Originally about any matters of interest to public librarians (see posts before July 2010), this blog has evolved to become mainly virtual tours of public libraries in the US and other countries, so I welcome guest posts from anyone who’d like to showcase their library or ones they’ve encountered on their travels. If you send me the text and any photos you want to include, I can format it for the blog with you listed as guest writer – just contact me directly at email@example.com
About me –
My name is Justine Shaffner.
As the daughter of a librarian, I strongly resisted following in my mother’s footsteps, but after a number of years working with for-profit businesses in finance and administration (wonderful use of my English and Psychology bachelor’s from Boston University), I finally broke down and got my MLS from Simmons College in December 1995. A lifelong trivia buff, I took Reference from the late, great Allen Smith and was hooked. But living in New Hampshire, a state without income tax, meant library jobs that paid a living wage were scarce, so I became the director at the small and rural Sandown Public Library, at the same time as I started training the staff from a consortia of twelve of the state’s largest libraries on the Dynix ILS.
By 1997 I was anxious to start my true calling and was lucky enough to find a job as a reference librarian at Douglas County Libraries in Colorado. I was in heaven – wonderful customers, challenging work and fascinating questions every day, plus the satisfaction of knowing I was really helping people, as well as constant (and often undeserved) thanks from grateful patrons – who could ask for anything more? And to top it off, I am an avid hiker, so living in Colorado with its myriad mountains and trails is literally Nirvana for me.
Along the way I also became intrigued with the idea of serving customers online and helped create AskColorado, Colorado’s 24/7 virtual reference service. While starting the service, we relied heavily on knowledge gleaned from existing VR projects to determine everything from policies and procedures to software features and vendors. It made everything so much easier and took away a lot of the guess work. Using this process made me a huge fan of cooperation and collaboration as it would have been impossible for most public libraries to have created such a successful service on their own.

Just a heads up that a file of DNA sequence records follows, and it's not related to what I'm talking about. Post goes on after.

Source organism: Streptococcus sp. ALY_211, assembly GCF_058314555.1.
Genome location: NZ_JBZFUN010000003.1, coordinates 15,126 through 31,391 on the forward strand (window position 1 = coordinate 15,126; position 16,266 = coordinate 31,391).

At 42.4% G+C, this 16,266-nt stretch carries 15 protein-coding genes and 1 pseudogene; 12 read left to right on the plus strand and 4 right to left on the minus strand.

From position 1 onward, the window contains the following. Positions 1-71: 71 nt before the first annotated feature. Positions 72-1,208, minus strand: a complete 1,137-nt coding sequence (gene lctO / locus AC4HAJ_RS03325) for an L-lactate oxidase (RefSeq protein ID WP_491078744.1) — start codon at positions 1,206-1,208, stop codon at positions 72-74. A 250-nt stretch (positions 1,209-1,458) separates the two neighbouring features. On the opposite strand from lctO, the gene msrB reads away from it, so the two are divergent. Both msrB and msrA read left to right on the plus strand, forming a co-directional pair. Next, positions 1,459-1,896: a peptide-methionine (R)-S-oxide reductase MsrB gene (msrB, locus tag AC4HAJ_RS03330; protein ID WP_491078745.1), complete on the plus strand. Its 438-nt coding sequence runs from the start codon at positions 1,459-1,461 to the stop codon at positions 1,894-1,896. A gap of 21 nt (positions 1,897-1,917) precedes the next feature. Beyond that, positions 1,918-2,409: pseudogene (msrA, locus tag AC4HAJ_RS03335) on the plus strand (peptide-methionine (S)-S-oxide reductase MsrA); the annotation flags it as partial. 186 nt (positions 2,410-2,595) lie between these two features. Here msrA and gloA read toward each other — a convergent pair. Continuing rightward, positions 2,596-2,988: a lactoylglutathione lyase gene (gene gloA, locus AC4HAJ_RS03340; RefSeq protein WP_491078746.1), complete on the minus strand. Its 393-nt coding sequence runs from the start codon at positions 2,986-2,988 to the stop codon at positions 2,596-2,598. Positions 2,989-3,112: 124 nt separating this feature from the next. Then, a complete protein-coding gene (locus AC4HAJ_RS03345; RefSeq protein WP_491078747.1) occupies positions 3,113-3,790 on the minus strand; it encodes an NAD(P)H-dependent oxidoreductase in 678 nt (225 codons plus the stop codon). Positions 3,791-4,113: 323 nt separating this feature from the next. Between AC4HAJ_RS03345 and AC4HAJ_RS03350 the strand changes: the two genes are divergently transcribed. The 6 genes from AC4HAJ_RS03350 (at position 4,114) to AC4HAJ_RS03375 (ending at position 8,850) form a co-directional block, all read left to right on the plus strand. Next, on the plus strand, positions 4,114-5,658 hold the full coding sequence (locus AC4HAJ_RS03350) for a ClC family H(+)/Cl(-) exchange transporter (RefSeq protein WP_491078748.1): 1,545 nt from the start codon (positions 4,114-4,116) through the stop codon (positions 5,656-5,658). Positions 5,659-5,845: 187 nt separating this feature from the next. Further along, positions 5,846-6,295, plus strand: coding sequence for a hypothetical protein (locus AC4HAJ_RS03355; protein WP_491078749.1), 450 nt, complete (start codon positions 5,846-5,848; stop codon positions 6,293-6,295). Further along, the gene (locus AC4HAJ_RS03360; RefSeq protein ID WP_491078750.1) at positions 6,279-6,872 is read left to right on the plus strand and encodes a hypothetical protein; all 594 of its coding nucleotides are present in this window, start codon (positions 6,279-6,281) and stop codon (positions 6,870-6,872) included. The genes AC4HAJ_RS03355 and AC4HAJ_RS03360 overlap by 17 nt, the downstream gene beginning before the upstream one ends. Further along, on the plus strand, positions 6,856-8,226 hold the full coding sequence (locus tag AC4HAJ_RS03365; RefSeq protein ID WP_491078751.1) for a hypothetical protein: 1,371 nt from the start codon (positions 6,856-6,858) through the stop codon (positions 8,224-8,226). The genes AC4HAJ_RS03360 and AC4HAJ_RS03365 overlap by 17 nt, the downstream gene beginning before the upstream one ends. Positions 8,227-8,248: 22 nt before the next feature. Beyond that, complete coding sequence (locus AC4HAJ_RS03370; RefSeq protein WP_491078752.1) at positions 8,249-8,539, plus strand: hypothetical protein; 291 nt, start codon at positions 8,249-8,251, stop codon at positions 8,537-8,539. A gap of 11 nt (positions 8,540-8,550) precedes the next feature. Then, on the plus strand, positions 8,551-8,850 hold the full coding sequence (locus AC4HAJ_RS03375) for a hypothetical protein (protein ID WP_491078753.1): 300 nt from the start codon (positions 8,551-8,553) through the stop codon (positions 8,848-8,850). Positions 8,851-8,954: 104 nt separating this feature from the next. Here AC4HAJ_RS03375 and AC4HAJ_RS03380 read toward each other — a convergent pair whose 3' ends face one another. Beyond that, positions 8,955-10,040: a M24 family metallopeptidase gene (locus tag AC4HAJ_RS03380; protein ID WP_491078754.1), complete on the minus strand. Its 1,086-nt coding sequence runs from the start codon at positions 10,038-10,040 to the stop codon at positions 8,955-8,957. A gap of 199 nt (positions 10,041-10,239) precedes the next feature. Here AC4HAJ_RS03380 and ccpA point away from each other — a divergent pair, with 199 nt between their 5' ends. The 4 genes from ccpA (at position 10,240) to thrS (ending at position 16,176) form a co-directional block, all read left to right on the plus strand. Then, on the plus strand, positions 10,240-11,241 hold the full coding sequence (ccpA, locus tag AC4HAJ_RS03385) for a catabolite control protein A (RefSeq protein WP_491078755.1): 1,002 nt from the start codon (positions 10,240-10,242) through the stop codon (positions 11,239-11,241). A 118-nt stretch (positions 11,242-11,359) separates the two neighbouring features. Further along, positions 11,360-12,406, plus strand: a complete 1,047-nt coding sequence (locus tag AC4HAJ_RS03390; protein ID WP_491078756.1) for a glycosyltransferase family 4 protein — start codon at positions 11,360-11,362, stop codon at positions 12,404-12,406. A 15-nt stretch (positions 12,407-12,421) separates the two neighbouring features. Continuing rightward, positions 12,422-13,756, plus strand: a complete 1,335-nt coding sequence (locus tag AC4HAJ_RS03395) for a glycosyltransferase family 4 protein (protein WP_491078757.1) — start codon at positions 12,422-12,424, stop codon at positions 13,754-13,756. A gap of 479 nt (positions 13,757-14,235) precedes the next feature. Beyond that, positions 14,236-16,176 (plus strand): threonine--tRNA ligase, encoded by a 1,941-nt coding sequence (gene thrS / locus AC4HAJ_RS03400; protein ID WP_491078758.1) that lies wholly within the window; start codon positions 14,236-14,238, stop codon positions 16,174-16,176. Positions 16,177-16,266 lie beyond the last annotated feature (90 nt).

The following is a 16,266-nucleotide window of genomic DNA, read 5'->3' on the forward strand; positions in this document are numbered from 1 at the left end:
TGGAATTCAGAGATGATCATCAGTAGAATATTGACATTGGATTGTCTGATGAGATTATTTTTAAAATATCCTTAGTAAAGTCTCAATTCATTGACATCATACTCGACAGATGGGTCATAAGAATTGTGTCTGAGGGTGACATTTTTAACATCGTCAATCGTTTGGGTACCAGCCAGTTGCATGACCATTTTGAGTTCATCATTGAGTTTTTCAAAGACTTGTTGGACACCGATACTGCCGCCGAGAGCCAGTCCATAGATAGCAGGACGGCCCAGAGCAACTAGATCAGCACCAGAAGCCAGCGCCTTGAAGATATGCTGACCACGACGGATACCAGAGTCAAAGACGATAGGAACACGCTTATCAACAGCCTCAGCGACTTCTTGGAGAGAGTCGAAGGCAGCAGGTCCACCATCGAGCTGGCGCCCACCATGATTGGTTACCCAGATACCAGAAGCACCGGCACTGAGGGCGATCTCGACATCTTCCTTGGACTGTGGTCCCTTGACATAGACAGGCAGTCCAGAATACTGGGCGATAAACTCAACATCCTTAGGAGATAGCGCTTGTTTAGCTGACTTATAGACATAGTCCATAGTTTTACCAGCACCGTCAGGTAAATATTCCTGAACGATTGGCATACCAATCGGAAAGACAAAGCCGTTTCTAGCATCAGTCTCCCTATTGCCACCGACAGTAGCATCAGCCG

In 2003 I became the head of adult services at DCL’s Philip S. Miller Library in Castle Rock. Working in a well funded public library made me aware of how incredibly important public libraries are and how lucky Americans are to have these free resources. But here too I realized how essential it is that we combine our knowledge and efforts. I know everyone loves their libraries, but realistically, we are facing some tough times ahead economically. Voters may be less likely to increase our budgets when they have to scrimp and are uncertain about the stability of their jobs. Sure, we know that nothing provides more value to them than their local library, but they may forget this at the polls – after all, no one likes paying taxes. So we must work harder and smarter and try to provide more materials and services with less money and I’m convinced that resource and knowledge sharing is the best way to do that. In 2008 I went to work for BCR (a long lived library services non profit supported by ten state libraries in the west) as their public libraries person. It was a great job, but economic constraints made it more practical to combine many regional service organizations so I am now looking for a job while continuing to write about public libraries and report on the ones I visit.
(Also, since BCR is now gone, some of the links and pictures in posts written prior to July 2010 may be dead, but I do still have many of the materials I refer too, so if you’re interested in something with a dead link, please contact me at firstname.lastname@example.org).
Thanks for reading the blog, and I hope you have time to contribute a post sharing what you love about your library!